Candyman ★★

Legends are also gentrified

What makes Candyman a classic horror movie? The fear people have of black people. The fact of repeating the name candyman 5 times in front of the mirror and fearing for our own death makes the character a vivid metaphor to existing racism and prejudice. We can't even pronounce or allude about an Afro-descendant that he will step out of the mirror and kill whoever is in front of him. The simple mention of a black man who is following you or is in your shrinking and will soon chase after you makes the movie's metaphor for racism extremely eloquent and creates a perfect analogy for the topic to be exhaustively debated. The irony here is pulsating.

Therefore, Talking about the character and the movie Candyman ended up being always touching on the subject of racism and racial segregation. In his first and most acclaimed film, which became a cult horror but which ends up being the stage for political and urban discussions, Bernard Rose managed to build a story behind the legend. The myth was slowly being created and carved out. Chicago's marginalized neighborhood was well placed on the film's screen. The horror of the film made in the 1990s was precisely to see the junction of a frightening figure mixing with the equally frightening precarious situation in which the black community found itself, all coming together with an anti-hero's thirst for revenge

However, in the new Dacosta film, the director is clearly on the fence, as she is not sure whether she is paying homage to the classic nineties film or is continuing the story of the first film and trying to "repair" any possible mistake that had been made. At this point, this blur creates a big and confusing mess, as the figure of the mythical character keep loosing strength. Terror loses its premise and everything seems like a big patchwork quilt. In the first movie, the deaths were practically premeditated. There was a ghostly creation behind every scene where Candyman appeared. His figure was mysterious. In the 2021 film, the suspense gives way to, perhaps, even a caricature figure, an anti-hero who becomes an ordinary person, without causing fear, affliction or anxiety in the audience, characteristics that a classic movie character cannot lose.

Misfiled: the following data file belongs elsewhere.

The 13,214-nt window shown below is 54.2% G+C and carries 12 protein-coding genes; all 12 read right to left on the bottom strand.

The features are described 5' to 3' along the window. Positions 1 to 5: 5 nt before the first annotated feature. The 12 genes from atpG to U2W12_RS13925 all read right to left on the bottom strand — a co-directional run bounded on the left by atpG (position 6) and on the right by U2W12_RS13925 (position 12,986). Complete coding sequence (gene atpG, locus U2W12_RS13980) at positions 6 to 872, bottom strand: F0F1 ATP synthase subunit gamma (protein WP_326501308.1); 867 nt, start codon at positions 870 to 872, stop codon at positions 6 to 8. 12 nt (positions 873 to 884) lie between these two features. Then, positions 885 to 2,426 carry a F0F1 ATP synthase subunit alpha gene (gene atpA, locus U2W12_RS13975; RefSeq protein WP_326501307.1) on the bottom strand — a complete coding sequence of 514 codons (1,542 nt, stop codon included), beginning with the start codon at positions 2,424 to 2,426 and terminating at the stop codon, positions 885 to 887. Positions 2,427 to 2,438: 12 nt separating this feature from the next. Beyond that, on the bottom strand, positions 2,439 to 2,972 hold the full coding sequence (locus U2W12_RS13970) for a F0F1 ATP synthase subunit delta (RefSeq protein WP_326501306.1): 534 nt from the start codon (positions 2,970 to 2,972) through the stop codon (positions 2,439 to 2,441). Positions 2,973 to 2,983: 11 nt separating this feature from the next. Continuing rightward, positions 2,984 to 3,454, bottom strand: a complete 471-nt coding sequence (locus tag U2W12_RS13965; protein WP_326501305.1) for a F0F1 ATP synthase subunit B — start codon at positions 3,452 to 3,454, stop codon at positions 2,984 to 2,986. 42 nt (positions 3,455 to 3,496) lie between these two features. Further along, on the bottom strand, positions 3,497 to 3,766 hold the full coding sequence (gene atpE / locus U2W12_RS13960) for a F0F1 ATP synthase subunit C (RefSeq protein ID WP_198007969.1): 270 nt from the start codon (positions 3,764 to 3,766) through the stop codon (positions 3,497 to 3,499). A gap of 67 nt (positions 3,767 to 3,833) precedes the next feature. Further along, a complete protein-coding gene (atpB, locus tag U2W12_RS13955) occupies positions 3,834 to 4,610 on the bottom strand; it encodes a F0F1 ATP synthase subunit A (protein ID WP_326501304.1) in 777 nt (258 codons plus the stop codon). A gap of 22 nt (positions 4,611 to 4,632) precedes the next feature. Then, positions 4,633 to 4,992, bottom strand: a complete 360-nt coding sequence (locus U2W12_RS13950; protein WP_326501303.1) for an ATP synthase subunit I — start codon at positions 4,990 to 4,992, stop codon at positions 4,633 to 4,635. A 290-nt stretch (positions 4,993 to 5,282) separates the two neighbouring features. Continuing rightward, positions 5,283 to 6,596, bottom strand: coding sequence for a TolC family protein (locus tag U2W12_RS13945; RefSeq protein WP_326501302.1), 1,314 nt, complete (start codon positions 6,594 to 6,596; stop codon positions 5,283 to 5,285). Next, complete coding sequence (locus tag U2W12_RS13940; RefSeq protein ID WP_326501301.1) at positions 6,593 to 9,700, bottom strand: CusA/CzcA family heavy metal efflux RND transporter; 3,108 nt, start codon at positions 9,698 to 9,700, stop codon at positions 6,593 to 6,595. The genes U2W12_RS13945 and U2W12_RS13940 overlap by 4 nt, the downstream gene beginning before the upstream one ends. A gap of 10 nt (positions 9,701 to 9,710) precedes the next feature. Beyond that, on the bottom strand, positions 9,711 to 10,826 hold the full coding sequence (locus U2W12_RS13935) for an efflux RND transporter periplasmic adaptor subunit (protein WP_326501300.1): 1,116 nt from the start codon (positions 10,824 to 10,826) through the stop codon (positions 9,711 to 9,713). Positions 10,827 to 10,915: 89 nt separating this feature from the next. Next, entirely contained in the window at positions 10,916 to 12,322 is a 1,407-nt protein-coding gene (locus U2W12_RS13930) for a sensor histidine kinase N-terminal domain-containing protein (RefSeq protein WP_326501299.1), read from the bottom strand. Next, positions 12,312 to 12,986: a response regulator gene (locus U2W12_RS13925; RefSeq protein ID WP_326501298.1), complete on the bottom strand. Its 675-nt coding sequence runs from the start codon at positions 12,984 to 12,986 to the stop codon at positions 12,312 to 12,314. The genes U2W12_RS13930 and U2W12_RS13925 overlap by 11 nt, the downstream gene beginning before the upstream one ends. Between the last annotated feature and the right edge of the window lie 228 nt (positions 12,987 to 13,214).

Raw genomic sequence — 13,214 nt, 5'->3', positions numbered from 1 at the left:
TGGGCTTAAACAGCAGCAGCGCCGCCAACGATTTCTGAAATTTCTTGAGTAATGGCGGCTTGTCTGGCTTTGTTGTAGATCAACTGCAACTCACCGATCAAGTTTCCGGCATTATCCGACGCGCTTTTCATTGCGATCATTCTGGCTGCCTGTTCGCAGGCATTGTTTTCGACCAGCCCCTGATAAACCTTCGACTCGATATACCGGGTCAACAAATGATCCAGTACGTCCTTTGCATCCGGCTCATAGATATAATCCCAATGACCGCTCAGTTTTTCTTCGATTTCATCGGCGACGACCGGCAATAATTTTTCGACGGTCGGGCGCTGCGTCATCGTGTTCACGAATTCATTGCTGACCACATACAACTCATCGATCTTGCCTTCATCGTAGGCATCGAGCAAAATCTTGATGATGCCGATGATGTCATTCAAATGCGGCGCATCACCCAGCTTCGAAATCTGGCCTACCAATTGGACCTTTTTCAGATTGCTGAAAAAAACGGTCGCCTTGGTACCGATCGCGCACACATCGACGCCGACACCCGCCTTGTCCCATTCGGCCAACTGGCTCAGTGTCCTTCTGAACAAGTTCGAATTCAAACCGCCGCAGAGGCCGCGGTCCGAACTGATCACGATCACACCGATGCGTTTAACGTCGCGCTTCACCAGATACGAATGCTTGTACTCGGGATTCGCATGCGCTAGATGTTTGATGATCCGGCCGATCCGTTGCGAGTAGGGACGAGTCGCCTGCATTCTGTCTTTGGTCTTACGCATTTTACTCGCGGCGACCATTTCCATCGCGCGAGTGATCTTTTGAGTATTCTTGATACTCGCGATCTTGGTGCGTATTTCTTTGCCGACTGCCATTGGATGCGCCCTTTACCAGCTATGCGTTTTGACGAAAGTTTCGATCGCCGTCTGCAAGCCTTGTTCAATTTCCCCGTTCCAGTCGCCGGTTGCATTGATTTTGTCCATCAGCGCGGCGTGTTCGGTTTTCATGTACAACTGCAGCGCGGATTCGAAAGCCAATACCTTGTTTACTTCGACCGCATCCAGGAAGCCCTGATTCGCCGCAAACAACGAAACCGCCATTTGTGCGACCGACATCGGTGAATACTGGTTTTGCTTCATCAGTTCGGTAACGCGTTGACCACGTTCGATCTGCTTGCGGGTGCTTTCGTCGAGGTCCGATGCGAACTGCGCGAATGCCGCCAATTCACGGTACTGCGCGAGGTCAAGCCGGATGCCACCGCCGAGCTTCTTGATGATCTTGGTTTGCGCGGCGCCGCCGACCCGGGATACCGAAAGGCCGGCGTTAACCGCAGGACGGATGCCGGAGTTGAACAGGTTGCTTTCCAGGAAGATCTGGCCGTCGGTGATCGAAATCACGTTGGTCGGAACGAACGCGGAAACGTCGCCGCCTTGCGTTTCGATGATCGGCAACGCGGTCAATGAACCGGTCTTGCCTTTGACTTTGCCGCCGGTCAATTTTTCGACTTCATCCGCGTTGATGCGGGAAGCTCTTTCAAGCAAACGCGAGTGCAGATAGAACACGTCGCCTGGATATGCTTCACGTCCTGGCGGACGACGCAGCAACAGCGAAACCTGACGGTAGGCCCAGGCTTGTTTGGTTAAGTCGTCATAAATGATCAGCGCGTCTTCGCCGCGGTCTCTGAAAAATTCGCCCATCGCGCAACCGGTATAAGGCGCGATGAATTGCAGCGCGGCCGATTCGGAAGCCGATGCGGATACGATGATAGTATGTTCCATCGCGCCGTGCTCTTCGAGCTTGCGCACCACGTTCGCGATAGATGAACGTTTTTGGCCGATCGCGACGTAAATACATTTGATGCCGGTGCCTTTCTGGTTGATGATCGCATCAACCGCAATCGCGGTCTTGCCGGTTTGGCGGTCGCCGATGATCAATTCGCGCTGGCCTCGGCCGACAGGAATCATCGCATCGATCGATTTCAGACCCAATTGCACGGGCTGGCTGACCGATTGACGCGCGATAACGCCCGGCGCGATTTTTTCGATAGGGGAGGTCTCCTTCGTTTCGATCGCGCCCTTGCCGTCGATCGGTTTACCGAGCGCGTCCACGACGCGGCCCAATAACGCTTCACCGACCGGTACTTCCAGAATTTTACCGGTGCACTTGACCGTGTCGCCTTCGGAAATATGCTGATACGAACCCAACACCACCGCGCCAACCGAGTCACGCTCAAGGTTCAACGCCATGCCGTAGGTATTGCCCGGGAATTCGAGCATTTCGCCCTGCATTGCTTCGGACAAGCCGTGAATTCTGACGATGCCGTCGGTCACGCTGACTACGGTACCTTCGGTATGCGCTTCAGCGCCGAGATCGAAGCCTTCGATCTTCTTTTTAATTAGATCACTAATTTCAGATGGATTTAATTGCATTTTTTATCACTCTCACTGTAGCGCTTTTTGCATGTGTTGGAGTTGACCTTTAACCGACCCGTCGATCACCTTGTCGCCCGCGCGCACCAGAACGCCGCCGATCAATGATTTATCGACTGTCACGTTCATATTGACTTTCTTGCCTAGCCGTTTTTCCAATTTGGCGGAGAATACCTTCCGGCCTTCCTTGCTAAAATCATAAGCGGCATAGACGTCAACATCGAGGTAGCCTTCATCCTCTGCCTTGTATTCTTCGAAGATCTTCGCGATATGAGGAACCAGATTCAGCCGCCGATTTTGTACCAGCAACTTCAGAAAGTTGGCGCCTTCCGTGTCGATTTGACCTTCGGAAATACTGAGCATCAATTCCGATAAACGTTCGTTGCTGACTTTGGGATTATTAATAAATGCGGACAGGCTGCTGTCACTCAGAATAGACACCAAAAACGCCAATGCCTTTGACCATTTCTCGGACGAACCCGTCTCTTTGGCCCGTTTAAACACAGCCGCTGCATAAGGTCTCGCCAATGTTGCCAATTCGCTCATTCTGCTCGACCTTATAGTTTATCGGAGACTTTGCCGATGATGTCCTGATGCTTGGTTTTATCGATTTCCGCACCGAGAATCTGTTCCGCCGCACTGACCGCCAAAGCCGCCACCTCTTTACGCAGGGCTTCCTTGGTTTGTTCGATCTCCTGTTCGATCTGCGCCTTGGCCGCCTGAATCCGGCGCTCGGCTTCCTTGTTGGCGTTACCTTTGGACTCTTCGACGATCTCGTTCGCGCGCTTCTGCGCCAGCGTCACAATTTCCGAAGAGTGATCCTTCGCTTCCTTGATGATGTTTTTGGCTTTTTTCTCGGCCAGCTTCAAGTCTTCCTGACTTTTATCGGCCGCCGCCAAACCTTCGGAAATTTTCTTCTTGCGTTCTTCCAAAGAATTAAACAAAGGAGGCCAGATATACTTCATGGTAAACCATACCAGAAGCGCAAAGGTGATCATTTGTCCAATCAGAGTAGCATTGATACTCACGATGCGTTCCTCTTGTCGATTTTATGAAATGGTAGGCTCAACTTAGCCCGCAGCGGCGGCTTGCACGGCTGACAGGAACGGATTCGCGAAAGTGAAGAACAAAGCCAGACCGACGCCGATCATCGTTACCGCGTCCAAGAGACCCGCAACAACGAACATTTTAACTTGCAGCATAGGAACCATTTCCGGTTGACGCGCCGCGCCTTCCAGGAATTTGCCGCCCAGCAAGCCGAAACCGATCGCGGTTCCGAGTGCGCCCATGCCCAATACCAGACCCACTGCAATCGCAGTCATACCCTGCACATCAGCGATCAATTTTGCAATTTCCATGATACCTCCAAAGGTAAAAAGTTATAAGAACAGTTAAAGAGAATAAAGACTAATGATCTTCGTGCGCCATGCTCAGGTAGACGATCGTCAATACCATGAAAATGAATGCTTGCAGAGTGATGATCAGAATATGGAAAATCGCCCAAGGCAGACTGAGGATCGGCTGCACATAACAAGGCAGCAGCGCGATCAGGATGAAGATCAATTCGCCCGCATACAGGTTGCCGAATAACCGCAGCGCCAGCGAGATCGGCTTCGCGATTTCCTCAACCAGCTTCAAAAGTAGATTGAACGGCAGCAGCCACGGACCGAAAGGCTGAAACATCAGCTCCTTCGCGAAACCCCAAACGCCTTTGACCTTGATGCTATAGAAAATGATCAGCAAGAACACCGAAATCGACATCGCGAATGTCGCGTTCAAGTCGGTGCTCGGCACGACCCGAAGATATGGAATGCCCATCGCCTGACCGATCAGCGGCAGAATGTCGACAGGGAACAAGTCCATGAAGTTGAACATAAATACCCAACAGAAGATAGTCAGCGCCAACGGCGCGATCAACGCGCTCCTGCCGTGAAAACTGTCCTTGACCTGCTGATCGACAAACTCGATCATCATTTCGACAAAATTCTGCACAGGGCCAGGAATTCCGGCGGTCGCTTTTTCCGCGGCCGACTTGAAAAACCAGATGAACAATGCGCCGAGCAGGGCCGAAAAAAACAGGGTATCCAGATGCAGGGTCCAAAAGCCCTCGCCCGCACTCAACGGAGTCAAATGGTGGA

The film's protagonist's fixation and obsession with discovering the origin of the myth that terrifies the people of Chicago seems hollow and shallow, with no real reason for his inclination. In the end, it seems like a simple curiosity and not a quest to find the big subject that runs through his life, as if his very existence depended on it.

However, what seems to have gone wrong the most was the excess of exposition that the first nineteen film did not have to resort to. Bernard Rose, By showing Cabrini Green Projects, its inhabitants and the precarious situation of the housing complex, just by looking at it, it was possible to understand the message behind the scenes of the film. The debate formed almost naturally. In the new movie, the rare images of what the marginalized neighborhood has become, within the gentrification process, onlye gave rise to a debate within the film between its own characters. There is such an unnecessary scene that the protagonist seems to want to explain to the viewer what the gentrification phenomenon is and how it can be translated into racial prejudice. This type of resource within the cinema makes fun of the intelligence of who is receiving the message, as if we needed an additional content to understand the whole and makes the audiovisual content get lost quickly. Social criticism consequently loses virtually all its force. A waste, as it is such a delicate and important topic.

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